Bounty (on) hunters: Animal rights organizations are offering a $21,000 reward for any information leading to the arrest of whoever shot two endangered red wolves in North Carolina last month. The wolves were part of a reintroduction program in the Alligator River National Wildlife Refuge. Since they don’t pose much threat to livestock or humans, officials aren’t sure why someone would shoot the animals. (And if the shooter went around boasting about his kills? Well, he's probably wondering just how much he means to his buddies right now.) In any event, it’s nice to see state agencies and private organizations rallying behind the red wolf, which is more than we can say for its gray cousin out west. Washington Post
Get it while it's cold: The savage heat wave that crushed American crops in 2012 might have provided a look into the future when it comes to how climate change will affect our food supply. It was once thought that the benefits of increased CO2 for plants would boost yields and counterbalance the drawbacks of a hotter planet, but many scientists worry this this logic is flawed. They argue we’ll need to adapt by planting more resilient crops and employing heartier agricultural production systems if the global food supply is to remain stable. New York Times
Dolphin disaster: From New York to Florida, a morbillivirus outbreak is laying waste to bottlenose dolphins. Though morbillivirus-related dolphin deaths are nothing new, the death toll this year is already 10 times the normal rate. Mysteriously, even though biologists rarely see the virus in whales, beached humpbacks and sperm whales have also tested positive for morbillivirus (whether or not it contributed to the whale deaths is unknown). The virus is related to human measles and canine distemper, but unfortunately, no real vaccine for it exists. As the dolphins migrate south, scientists in Florida are getting ready to quickly study the animals as they wash ashore. Says one researcher, “We don’t know if we’ll get one a week or 10 a day.” Wired
The little town that could: Winona, Minnesota, isn’t just fun to say, it has the first local government in America to put the fracking industry on notice for air pollution. This small college town houses giant piles of silica sand. The sand, which has been linked to lung disease, is a crucial ingredient for fracking operations being conducted across the border in North Dakota and as far away as Texas and Pennsylvania. Because about a 100 trucks carrying thousands of tons of sand cruise through town every day, Winona has decided to closely monitor its air quality to make sure it meets state and federal standards. Inside Climate News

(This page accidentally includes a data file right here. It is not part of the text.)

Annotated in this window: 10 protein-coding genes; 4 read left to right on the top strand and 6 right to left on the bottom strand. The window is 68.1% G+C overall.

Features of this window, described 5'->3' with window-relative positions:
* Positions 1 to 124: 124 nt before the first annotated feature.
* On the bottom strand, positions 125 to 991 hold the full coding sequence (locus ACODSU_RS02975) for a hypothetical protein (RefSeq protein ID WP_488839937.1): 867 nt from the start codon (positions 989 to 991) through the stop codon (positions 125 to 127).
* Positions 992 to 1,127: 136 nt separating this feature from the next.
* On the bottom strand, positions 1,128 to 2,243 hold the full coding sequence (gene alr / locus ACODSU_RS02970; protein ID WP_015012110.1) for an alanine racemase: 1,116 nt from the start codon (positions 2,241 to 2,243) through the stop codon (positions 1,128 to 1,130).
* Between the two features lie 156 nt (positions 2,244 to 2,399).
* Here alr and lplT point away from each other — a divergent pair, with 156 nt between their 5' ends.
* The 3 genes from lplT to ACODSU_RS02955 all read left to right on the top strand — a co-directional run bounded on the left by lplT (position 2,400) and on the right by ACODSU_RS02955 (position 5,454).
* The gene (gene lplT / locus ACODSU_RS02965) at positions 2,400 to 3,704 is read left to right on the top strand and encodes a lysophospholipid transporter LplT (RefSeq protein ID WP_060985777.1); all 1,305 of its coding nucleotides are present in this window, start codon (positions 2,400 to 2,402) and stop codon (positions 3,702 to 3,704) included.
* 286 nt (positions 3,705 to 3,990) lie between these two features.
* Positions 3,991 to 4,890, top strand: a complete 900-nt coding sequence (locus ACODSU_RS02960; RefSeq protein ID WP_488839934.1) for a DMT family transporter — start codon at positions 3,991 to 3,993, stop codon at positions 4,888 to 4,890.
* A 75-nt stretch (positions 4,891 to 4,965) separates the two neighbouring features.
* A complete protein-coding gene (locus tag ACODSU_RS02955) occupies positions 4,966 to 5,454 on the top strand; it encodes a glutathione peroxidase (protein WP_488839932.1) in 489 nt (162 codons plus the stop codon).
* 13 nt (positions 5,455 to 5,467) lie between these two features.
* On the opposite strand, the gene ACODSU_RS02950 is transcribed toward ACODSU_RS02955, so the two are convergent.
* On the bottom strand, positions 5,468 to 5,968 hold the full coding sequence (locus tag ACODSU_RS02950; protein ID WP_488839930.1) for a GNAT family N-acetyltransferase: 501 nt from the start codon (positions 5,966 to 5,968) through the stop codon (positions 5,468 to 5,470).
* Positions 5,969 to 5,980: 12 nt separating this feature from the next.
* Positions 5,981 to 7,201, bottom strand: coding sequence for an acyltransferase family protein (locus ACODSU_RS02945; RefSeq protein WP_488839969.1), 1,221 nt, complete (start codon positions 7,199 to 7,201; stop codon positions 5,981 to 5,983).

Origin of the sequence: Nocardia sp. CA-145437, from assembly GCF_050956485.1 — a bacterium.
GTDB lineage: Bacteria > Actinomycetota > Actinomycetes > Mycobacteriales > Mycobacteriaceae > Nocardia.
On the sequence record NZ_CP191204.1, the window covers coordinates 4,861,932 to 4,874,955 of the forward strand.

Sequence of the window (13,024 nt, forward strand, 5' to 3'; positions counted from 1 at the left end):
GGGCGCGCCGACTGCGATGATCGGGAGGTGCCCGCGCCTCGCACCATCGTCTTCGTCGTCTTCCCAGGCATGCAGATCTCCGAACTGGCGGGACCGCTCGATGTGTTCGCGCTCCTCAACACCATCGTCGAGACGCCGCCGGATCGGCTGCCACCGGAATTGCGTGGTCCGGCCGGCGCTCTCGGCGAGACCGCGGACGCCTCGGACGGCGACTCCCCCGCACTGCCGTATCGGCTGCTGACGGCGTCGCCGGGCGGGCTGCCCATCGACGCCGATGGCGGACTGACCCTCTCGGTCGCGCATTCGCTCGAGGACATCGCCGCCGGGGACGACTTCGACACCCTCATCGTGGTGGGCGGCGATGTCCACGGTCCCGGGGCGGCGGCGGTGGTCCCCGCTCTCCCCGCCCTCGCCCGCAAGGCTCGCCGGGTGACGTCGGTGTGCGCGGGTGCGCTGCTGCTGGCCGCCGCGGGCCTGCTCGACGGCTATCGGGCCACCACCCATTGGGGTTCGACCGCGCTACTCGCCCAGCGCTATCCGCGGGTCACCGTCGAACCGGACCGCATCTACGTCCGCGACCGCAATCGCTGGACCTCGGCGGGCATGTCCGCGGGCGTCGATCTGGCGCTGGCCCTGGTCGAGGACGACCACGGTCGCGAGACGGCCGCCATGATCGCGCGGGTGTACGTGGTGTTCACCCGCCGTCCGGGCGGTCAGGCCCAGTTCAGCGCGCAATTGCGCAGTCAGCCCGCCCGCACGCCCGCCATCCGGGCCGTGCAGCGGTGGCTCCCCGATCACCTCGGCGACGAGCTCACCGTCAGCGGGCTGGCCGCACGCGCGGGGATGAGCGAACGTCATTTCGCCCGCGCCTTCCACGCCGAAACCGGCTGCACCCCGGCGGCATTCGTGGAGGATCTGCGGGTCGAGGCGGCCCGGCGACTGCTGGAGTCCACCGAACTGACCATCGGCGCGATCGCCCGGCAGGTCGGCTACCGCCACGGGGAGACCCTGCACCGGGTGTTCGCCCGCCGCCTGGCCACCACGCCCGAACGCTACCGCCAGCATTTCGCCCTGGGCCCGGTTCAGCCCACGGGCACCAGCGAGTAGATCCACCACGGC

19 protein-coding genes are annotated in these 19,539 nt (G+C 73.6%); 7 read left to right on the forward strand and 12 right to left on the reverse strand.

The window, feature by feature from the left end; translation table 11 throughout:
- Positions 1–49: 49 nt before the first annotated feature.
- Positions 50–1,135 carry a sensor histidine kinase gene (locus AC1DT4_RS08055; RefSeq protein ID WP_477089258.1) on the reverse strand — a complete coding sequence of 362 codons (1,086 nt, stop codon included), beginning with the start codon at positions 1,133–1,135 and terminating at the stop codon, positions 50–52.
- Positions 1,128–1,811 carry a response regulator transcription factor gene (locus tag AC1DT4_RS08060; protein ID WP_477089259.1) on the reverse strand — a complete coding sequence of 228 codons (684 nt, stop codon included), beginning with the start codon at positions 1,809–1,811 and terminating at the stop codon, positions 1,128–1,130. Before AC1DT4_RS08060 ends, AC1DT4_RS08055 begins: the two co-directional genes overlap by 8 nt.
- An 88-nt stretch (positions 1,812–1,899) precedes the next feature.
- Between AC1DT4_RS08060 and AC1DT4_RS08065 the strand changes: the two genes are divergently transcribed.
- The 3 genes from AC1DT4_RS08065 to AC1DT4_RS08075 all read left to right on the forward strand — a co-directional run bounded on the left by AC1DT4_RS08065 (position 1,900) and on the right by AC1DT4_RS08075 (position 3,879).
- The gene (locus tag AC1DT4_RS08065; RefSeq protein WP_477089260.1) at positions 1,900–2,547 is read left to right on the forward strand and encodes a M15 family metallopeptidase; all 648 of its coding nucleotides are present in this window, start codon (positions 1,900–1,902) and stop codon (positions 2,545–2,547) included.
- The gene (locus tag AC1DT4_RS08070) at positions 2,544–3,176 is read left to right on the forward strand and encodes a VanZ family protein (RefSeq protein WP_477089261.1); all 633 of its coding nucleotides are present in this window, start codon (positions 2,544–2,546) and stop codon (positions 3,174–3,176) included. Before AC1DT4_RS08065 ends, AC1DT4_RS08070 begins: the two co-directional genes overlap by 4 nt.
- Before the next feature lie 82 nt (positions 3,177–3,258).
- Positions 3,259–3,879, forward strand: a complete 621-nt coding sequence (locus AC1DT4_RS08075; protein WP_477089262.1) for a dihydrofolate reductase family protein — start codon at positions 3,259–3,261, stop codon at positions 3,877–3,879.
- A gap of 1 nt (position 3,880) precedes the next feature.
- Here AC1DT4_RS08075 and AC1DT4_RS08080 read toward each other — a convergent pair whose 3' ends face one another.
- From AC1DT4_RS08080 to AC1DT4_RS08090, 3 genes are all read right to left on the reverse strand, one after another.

Bad news bears: Meanwhile in Pennsylvania ... a new bill would make it easier for the natural gas industry to sidestep environmental regulations by shifting control of the state’s endangered species list from biologists to lawmakers and regulators. Environmentalists and outdoors peeps alike are in staunch opposition to the proposed legislation, saying it’ll “decimate the state’s endangered species list, lead to environmental degradation, and threaten millions in federal funding for habitat restoration.” But hey, why not do away with 40 years of science-based decision making so that it’s easier for companies to frack? Philadelphia Inquirer
Unicorn sighting: Conservationists in Vietnam are partying like it’s 1999 after spotting a saola—a critically endangered, antelope-y like animal—for the first time since, well … 1999. Discovered by science as recently as 1992, the saola is so rare that it's been nicknamed the Asian unicorn. World Wildlife Fund
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